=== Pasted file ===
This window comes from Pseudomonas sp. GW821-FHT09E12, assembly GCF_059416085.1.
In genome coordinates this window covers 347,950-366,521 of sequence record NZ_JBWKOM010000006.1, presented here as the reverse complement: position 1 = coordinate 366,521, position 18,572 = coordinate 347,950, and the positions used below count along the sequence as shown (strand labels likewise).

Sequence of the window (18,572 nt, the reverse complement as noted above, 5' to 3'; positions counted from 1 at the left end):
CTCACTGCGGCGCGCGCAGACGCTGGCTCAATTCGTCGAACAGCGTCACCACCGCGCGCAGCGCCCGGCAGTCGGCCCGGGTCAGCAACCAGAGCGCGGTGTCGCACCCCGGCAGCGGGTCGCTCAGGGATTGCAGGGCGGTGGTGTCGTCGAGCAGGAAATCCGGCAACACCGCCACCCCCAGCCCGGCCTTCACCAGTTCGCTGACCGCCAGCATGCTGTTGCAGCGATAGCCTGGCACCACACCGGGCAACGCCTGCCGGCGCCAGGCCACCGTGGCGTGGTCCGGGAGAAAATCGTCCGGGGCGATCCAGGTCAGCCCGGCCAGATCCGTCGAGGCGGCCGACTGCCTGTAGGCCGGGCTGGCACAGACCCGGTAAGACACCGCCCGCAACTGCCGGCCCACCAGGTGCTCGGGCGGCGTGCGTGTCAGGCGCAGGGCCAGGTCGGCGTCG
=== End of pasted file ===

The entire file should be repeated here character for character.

This window comes from Pseudomonas sp. GW821-FHT09E12, assembly GCF_059416085.1.
In genome coordinates this window covers 347,950-366,521 of sequence record NZ_JBWKOM010000006.1, presented here as the reverse complement: position 1 = coordinate 366,521, position 18,572 = coordinate 347,950, and the positions used below count along the sequence as shown (strand labels likewise).

Sequence of the window (18,572 nt, the reverse complement as noted above, 5' to 3'; positions counted from 1 at the left end):
CTCACTGCGGCGCGCGCAGACGCTGGCTCAATTCGTCGAACAGCGTCACCACCGCGCGCAGCGCCCGGCAGTCGGCCCGGGTCAGCAACCAGAGCGCGGTGTCGCACCCCGGCAGCGGGTCGCTCAGGGATTGCAGGGCGGTGGTGTCGTCGAGCAGGAAATCCGGCAACACCGCCACCCCCAGCCCGGCCTTCACCAGTTCGCTGACCGCCAGCATGCTGTTGCAGCGATAGCCTGGCACCACACCGGGCAACGCCTGCCGGCGCCAGGCCACCGTGGCGTGGTCCGGGAGAAAATCGTCCGGGGCGATCCAGGTCAGCCCGGCCAGATCCGTCGAGGCGGCCGACTGCCTGTAGGCCGGGCTGGCACAGACCCGGTAAGACACCGCCCGCAACTGCCGGCCCACCAGGTGCTCGGGCGGCGTGCGTGTCAGGCGCAGGGCCAGGTCGGCGTCG